Get your full text copy in PDF
Kristopher S. Pfirman, Corey A. White, Abiy Kelil, Hemant C. Modi
(Department of Cardiology Fellowship, Bowling Green Medical Center, Bowling Green, KY, USA)
Am J Case Rep 2018; 19:1311-1316
Brugada syndrome is a cardiac disorder associated with sudden death due to sodium channelopathy, most commonly the SCN5a mutation. There are 3 different patterns of electrocardiogram (ECG) changes characterized as type I, II, and III. ECG patterns consist of variations of incomplete RBBB and ST elevation in anterior precordial leads only. Treatment, if warranted, consists of implantable cardioverter-defibrillator.
CASE REPORT: A 63-year-old male presented with abdominal pain for 4 days that was persistent, and after further imaging, he was found to have hepatic metastases from a stage IV small cell carcinoma of the lung. The patient was started on chemotherapy with carboplatin and VP-16. The patient decompensated, developed septic shock secondary to post-obstructive pneumonia, and eventually required intubation. He became tachycardic, and an ECG was ordered to evaluate the heart rhythm. It was determined that the patient had Brugada wave/syndrome. The patient’s condition deteriorated with worsening septic shock, suspected type II NSTEMI, and multiorgan failure. The patient was designated DNR (“do not resuscitate”) and passed away.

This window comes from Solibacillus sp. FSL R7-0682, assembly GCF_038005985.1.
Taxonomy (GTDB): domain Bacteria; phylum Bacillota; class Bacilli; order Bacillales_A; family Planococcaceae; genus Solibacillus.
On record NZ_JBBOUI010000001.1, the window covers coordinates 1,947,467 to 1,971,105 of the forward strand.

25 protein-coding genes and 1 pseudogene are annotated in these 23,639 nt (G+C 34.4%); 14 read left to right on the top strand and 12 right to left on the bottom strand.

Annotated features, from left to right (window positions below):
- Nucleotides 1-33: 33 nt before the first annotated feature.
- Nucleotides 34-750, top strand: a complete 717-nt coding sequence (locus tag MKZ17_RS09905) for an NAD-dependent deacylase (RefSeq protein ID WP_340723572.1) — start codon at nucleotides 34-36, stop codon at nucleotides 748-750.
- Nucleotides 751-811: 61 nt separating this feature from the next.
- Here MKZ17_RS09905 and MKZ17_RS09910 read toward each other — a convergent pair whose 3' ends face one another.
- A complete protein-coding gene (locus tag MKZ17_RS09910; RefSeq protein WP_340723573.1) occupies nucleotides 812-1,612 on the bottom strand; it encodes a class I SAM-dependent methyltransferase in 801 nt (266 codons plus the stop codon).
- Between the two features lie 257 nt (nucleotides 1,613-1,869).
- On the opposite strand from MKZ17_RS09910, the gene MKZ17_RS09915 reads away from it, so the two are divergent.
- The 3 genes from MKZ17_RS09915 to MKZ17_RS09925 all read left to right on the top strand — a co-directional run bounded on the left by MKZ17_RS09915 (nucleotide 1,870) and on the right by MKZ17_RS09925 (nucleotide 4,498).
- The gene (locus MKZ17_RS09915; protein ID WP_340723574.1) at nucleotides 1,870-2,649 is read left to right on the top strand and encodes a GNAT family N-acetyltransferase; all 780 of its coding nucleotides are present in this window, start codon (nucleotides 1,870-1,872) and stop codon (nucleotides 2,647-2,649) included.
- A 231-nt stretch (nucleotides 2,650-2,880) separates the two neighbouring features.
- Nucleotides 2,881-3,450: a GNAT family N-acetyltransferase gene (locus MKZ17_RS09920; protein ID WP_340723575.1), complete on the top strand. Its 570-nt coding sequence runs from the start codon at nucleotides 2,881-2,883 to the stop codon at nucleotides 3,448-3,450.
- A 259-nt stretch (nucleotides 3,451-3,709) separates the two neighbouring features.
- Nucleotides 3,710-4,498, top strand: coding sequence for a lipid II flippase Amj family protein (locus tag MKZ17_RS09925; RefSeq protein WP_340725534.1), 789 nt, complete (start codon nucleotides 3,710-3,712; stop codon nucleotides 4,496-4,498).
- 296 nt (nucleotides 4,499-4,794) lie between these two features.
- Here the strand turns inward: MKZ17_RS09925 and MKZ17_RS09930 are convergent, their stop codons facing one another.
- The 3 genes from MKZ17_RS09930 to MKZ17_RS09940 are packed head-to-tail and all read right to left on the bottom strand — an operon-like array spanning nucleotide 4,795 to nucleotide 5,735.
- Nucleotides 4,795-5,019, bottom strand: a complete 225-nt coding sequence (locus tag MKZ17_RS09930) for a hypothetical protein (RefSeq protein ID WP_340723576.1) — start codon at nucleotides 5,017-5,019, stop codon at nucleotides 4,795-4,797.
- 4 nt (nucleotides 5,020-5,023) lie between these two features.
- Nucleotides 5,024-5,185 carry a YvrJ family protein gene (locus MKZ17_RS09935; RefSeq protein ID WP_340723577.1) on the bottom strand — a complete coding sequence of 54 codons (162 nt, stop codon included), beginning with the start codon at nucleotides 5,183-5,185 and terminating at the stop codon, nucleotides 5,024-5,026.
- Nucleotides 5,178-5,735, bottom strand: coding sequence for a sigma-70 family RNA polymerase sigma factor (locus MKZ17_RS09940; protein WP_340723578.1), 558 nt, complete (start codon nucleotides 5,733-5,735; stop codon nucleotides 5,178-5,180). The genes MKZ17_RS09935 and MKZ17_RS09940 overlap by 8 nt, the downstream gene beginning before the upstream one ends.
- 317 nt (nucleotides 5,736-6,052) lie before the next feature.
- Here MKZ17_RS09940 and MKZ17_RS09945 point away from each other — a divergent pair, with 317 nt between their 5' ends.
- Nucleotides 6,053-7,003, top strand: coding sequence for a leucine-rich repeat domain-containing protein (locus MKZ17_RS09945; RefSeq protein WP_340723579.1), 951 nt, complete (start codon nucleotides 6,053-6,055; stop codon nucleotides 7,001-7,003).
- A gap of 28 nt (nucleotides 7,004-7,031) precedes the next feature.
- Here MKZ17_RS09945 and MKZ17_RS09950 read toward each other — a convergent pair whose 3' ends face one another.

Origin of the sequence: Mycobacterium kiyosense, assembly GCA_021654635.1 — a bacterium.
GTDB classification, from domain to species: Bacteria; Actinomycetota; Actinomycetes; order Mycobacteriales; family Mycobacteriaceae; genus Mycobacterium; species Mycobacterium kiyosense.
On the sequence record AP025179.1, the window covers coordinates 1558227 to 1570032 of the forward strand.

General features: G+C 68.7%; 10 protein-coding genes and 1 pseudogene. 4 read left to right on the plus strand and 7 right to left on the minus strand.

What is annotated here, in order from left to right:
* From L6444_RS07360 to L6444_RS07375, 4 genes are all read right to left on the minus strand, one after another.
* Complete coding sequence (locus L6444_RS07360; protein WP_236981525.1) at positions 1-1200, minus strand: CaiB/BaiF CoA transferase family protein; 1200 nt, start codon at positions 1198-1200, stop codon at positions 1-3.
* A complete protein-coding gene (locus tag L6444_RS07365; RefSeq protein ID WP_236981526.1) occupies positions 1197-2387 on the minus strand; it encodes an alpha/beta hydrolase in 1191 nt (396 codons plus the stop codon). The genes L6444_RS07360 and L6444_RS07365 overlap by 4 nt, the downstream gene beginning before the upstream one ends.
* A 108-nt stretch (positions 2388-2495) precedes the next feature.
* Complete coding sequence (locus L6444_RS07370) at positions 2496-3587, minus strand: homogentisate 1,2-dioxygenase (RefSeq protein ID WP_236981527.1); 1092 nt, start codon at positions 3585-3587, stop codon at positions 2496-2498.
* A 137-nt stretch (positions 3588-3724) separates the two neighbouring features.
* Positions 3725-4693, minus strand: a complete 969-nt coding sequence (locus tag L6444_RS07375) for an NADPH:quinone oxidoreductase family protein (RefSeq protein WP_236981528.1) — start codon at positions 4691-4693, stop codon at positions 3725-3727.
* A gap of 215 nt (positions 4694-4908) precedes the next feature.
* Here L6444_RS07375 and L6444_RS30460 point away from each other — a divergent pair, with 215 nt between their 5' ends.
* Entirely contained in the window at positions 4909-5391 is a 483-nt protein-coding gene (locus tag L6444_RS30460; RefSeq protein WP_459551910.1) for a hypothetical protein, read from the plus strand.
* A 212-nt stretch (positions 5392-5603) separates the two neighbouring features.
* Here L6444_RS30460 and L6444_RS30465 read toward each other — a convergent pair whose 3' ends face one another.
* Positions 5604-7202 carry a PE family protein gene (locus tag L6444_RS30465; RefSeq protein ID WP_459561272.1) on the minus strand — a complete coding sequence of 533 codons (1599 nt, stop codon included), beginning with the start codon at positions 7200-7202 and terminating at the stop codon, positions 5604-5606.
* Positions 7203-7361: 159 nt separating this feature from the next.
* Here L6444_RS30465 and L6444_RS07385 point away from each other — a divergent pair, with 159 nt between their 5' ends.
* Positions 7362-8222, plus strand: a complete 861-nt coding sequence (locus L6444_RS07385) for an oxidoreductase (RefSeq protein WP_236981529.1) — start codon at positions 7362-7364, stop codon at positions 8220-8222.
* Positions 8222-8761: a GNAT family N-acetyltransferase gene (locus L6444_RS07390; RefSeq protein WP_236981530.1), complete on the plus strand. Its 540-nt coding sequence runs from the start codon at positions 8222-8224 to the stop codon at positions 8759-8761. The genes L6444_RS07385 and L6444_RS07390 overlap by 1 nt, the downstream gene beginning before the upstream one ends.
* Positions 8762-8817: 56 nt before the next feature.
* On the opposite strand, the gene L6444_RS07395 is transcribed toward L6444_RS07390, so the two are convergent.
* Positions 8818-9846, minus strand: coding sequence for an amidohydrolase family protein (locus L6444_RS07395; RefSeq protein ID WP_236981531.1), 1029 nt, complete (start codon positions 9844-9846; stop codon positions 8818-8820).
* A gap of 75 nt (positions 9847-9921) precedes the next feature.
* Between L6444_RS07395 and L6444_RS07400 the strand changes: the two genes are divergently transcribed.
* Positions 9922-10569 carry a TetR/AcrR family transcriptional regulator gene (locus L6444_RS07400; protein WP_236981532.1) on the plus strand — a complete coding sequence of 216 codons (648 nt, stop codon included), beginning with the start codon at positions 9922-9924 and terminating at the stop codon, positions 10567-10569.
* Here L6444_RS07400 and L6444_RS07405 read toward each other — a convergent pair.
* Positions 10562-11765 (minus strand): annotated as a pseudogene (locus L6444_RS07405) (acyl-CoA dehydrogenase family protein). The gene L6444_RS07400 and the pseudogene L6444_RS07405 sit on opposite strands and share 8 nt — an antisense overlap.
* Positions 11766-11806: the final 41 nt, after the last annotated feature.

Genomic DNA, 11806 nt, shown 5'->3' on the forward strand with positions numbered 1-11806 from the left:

CONCLUSIONS: This case represents how channelopathies can be provoked with fever. It is believed that this occurs due to denaturing of the ion channel leading to abnormal ST segment changes typically seen on ECG and an increased risk of developing lethal arrhythmias. Spontaneous presentation of nondrug-induced Brugada syndrome carries an increased risk of deadly arrhythmia, for which this patient would have required electrophysiological studies. Unfortunately, this patient was unable to undergo genetic testing or electrophysiological studies, as he passed away.